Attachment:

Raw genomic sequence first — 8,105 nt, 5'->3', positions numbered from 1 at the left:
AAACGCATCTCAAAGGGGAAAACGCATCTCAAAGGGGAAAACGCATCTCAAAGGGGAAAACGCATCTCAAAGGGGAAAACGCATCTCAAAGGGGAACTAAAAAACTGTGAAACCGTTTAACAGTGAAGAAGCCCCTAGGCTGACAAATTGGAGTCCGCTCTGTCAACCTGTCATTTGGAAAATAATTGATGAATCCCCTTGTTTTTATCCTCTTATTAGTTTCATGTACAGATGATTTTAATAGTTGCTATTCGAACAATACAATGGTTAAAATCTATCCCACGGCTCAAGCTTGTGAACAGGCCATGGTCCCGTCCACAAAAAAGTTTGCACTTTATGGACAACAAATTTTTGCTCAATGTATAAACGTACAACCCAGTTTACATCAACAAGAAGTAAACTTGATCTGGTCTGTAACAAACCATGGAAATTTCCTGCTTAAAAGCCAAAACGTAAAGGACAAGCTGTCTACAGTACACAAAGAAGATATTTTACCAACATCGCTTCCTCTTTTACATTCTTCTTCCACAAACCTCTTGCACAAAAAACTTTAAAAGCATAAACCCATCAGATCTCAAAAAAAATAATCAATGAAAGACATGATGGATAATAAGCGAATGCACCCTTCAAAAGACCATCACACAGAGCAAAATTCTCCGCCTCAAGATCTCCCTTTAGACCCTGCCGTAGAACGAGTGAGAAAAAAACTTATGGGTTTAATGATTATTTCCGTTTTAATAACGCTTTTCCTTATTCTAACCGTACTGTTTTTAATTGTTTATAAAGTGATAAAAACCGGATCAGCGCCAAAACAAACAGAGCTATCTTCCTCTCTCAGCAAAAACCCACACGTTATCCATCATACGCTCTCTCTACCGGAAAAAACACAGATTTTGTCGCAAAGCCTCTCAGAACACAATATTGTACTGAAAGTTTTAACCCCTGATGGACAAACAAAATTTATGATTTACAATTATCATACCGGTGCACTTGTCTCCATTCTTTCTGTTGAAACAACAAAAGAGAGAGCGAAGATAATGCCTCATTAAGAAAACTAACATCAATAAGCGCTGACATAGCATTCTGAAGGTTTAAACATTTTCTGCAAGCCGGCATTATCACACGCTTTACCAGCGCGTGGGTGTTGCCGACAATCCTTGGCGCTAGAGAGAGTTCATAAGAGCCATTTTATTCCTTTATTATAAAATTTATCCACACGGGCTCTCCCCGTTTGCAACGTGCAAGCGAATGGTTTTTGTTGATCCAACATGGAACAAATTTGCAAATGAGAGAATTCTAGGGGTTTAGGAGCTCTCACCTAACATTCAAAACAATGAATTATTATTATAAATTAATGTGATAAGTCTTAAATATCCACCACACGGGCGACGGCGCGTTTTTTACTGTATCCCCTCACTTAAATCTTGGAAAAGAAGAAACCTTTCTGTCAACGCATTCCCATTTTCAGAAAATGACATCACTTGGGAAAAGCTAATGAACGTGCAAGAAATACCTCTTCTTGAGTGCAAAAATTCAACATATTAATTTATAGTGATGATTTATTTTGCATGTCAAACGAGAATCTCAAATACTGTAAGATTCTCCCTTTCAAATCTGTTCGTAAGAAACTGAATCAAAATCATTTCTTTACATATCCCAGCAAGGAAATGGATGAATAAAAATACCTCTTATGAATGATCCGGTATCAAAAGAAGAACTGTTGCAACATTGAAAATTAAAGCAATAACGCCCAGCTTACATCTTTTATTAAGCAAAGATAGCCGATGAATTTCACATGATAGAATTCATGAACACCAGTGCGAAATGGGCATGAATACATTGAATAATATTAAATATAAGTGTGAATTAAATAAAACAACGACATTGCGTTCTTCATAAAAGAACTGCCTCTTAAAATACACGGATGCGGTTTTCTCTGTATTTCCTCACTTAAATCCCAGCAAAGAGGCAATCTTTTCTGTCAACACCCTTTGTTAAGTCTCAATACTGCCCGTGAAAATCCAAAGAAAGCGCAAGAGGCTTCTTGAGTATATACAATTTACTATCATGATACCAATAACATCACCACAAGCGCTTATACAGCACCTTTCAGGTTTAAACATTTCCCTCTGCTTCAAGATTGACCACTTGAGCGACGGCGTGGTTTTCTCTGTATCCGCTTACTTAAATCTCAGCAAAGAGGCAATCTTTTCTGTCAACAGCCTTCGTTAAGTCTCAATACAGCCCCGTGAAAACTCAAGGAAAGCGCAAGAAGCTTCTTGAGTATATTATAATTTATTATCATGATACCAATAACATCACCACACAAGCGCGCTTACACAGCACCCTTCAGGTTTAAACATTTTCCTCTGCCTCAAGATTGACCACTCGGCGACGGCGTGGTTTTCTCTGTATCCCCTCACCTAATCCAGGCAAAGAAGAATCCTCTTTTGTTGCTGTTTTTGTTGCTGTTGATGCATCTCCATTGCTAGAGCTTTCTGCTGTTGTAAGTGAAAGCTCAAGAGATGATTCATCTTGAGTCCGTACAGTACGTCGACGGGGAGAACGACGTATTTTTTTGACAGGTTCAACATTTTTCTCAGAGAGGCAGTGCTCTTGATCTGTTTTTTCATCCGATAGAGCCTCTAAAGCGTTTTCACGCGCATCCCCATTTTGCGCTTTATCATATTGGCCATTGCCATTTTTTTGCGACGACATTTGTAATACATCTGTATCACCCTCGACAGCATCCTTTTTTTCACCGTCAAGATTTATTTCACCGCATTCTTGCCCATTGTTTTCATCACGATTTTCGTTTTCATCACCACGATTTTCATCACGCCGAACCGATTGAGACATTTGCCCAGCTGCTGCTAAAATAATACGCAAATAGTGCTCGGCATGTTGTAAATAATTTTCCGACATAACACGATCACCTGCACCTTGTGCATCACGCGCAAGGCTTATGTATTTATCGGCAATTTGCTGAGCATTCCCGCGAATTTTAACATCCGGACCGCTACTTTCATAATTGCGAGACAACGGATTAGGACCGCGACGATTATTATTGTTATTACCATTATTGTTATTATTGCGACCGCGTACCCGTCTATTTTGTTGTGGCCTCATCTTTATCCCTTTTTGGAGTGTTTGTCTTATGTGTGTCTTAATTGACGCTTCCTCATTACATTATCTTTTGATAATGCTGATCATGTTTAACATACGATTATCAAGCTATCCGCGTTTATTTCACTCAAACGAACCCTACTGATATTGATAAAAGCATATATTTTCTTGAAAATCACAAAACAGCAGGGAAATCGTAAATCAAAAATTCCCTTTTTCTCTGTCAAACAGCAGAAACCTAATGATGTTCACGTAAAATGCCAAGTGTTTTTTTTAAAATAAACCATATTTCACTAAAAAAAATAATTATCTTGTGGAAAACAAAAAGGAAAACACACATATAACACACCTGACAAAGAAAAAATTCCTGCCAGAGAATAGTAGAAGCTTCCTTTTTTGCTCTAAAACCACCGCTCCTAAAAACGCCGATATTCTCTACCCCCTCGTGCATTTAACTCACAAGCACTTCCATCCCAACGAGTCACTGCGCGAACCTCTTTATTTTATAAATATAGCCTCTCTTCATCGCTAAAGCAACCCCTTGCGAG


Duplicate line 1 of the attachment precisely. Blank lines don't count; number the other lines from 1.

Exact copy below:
Raw genomic sequence first — 8,105 nt, 5'->3', positions numbered from 1 at the left: